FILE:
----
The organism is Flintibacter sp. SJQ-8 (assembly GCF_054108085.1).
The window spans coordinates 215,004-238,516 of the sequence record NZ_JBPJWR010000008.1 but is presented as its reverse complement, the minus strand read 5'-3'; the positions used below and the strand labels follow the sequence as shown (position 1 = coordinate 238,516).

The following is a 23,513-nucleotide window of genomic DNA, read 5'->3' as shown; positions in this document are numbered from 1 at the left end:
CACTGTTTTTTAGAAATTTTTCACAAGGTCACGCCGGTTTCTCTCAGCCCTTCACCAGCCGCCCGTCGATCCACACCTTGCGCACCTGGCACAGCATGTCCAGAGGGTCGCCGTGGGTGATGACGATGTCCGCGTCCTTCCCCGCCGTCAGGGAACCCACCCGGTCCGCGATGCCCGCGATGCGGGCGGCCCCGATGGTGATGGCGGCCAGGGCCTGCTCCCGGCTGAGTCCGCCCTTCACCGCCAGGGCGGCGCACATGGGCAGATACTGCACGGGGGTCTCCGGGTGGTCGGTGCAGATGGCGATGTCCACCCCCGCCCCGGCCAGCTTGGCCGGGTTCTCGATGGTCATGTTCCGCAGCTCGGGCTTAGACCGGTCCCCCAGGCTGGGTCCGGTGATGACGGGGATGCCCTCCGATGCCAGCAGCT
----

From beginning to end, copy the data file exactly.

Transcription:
The organism is Flintibacter sp. SJQ-8 (assembly GCF_054108085.1).
The window spans coordinates 215,004-238,516 of the sequence record NZ_JBPJWR010000008.1 but is presented as its reverse complement, the minus strand read 5'-3'; the positions used below and the strand labels follow the sequence as shown (position 1 = coordinate 238,516).

The following is a 23,513-nucleotide window of genomic DNA, read 5'->3' as shown; positions in this document are numbered from 1 at the left end:
CACTGTTTTTTAGAAATTTTTCACAAGGTCACGCCGGTTTCTCTCAGCCCTTCACCAGCCGCCCGTCGATCCACACCTTGCGCACCTGGCACAGCATGTCCAGAGGGTCGCCGTGGGTGATGACGATGTCCGCGTCCTTCCCCGCCGTCAGGGAACCCACCCGGTCCGCGATGCCCGCGATGCGGGCGGCCCCGATGGTGATGGCGGCCAGGGCCTGCTCCCGGCTGAGTCCGCCCTTCACCGCCAGGGCGGCGCACATGGGCAGATACTGCACGGGGGTCTCCGGGTGGTCGGTGCAGATGGCGATGTCCACCCCCGCCCCGGCCAGCTTGGCCGGGTTCTCGATGGTCATGTTCCGCAGCTCGGGCTTAGACCGGTCCCCCAGGCTGGGTCCGGTGATGACGGGGATGCCCTCCGATGCCAGCAGCT